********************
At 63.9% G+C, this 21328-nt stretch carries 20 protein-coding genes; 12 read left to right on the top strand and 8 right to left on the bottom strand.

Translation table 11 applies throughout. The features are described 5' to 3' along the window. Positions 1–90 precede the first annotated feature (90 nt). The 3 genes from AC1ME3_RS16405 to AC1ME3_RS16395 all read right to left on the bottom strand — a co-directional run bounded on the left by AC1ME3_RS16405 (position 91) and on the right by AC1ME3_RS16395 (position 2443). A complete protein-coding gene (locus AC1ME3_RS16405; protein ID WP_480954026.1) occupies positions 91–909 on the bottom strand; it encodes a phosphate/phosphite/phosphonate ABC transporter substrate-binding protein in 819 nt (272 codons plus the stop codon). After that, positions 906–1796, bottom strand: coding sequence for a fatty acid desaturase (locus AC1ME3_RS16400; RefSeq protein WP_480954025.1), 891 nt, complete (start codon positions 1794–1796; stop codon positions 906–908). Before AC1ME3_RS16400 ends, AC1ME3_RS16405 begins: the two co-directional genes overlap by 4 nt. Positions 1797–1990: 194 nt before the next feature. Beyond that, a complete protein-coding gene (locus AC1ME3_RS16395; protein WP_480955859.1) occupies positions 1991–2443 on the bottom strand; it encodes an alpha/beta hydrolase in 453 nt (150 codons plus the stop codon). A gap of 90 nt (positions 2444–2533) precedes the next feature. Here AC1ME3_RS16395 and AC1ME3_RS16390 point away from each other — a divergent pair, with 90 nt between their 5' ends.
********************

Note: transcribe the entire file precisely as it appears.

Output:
At 63.9% G+C, this 21328-nt stretch carries 20 protein-coding genes; 12 read left to right on the top strand and 8 right to left on the bottom strand.

Translation table 11 applies throughout. The features are described 5' to 3' along the window. Positions 1–90 precede the first annotated feature (90 nt). The 3 genes from AC1ME3_RS16405 to AC1ME3_RS16395 all read right to left on the bottom strand — a co-directional run bounded on the left by AC1ME3_RS16405 (position 91) and on the right by AC1ME3_RS16395 (position 2443). A complete protein-coding gene (locus AC1ME3_RS16405; protein ID WP_480954026.1) occupies positions 91–909 on the bottom strand; it encodes a phosphate/phosphite/phosphonate ABC transporter substrate-binding protein in 819 nt (272 codons plus the stop codon). After that, positions 906–1796, bottom strand: coding sequence for a fatty acid desaturase (locus AC1ME3_RS16400; RefSeq protein WP_480954025.1), 891 nt, complete (start codon positions 1794–1796; stop codon positions 906–908). Before AC1ME3_RS16400 ends, AC1ME3_RS16405 begins: the two co-directional genes overlap by 4 nt. Positions 1797–1990: 194 nt before the next feature. Beyond that, a complete protein-coding gene (locus AC1ME3_RS16395; protein WP_480955859.1) occupies positions 1991–2443 on the bottom strand; it encodes an alpha/beta hydrolase in 453 nt (150 codons plus the stop codon). A gap of 90 nt (positions 2444–2533) precedes the next feature. Here AC1ME3_RS16395 and AC1ME3_RS16390 point away from each other — a divergent pair, with 90 nt between their 5' ends.